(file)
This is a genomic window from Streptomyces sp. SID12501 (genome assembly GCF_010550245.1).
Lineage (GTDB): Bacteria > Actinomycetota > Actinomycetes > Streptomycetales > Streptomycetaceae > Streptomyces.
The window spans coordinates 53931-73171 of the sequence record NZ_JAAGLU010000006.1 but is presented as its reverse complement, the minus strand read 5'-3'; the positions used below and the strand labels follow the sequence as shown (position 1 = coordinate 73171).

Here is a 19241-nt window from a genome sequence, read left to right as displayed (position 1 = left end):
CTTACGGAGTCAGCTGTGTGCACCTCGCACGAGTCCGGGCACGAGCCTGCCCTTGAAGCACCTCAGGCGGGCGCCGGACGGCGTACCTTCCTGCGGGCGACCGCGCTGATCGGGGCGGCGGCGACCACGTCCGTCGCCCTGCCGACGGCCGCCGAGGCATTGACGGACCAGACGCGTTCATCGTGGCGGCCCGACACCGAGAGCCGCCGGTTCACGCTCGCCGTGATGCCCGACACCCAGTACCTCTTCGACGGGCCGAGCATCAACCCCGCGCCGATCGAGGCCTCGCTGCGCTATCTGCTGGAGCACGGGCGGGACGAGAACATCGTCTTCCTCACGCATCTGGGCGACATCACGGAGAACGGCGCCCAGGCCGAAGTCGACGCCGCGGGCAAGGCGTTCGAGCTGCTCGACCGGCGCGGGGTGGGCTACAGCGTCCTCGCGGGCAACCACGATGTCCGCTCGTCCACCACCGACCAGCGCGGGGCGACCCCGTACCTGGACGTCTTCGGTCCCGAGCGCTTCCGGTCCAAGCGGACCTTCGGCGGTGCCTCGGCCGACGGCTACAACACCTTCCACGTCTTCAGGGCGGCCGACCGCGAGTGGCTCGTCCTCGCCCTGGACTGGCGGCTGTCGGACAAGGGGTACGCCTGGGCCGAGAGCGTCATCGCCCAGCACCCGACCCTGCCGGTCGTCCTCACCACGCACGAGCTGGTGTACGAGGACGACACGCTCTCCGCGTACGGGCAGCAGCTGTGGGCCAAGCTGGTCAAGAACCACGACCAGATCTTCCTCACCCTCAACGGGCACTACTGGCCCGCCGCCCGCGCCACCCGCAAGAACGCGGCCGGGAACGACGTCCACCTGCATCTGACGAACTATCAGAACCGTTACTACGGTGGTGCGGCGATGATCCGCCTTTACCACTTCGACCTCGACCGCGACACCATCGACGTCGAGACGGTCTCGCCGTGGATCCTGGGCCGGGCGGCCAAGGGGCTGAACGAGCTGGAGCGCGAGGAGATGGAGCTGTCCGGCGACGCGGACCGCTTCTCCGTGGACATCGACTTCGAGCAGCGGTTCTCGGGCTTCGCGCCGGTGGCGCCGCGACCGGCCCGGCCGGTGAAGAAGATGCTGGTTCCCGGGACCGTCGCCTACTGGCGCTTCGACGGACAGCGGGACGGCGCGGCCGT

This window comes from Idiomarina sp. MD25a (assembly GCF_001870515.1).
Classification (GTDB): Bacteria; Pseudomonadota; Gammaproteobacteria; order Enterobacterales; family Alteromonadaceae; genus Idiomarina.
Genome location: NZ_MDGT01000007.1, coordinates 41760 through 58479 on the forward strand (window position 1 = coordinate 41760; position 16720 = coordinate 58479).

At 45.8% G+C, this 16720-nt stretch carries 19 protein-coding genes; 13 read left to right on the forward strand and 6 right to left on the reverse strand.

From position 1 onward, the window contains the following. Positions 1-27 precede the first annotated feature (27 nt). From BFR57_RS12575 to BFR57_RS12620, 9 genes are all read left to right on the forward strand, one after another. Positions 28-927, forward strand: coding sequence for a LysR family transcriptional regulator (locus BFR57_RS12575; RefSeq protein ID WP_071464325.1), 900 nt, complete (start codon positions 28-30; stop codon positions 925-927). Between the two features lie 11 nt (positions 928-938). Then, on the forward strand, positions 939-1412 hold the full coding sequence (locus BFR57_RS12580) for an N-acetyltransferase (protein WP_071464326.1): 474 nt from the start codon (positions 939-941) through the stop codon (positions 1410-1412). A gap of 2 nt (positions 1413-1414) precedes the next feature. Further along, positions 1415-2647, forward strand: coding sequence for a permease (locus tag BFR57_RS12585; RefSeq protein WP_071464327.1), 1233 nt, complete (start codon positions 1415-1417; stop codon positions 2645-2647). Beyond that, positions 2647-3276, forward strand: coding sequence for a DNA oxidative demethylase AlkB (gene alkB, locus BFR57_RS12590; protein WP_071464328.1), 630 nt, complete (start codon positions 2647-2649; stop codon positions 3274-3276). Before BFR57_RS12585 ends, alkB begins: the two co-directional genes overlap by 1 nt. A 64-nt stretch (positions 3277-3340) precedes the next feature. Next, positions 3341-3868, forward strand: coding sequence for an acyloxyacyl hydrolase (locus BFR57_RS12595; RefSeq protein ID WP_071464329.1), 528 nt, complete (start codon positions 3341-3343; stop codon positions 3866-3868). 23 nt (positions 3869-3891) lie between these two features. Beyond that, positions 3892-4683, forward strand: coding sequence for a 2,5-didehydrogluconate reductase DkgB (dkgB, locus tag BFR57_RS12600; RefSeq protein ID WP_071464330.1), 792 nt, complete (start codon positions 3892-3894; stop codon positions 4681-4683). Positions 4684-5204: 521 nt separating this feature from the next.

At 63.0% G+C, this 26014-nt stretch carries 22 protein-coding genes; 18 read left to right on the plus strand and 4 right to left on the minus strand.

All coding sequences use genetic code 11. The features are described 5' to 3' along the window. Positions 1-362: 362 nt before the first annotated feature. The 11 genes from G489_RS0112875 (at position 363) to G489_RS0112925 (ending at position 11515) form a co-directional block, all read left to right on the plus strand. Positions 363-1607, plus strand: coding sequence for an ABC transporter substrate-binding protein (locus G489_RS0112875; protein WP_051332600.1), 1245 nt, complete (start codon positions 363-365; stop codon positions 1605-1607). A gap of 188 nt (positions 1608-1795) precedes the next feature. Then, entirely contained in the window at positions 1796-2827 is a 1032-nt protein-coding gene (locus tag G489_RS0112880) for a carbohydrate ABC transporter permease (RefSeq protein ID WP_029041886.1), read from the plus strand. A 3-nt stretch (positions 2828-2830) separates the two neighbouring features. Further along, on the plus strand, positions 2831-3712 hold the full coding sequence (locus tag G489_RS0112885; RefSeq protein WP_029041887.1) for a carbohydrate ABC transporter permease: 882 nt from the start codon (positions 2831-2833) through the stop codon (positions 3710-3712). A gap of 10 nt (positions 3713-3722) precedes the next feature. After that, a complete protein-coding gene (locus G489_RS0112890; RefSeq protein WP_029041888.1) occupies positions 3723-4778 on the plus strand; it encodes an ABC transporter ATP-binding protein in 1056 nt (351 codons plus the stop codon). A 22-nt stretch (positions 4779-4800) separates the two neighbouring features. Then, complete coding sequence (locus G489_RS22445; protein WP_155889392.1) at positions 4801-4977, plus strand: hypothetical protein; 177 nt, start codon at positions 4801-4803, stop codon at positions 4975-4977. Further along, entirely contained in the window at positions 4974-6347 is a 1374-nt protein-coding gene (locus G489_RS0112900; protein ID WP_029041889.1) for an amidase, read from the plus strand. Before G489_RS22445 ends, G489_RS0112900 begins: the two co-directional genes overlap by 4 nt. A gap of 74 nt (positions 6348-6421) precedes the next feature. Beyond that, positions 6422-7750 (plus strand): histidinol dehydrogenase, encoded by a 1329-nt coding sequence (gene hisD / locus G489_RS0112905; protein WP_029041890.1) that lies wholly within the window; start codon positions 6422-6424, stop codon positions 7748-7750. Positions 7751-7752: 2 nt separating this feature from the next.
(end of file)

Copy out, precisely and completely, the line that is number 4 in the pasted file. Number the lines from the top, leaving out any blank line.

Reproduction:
Here is a 19241-nt window from a genome sequence, read left to right as displayed (position 1 = left end):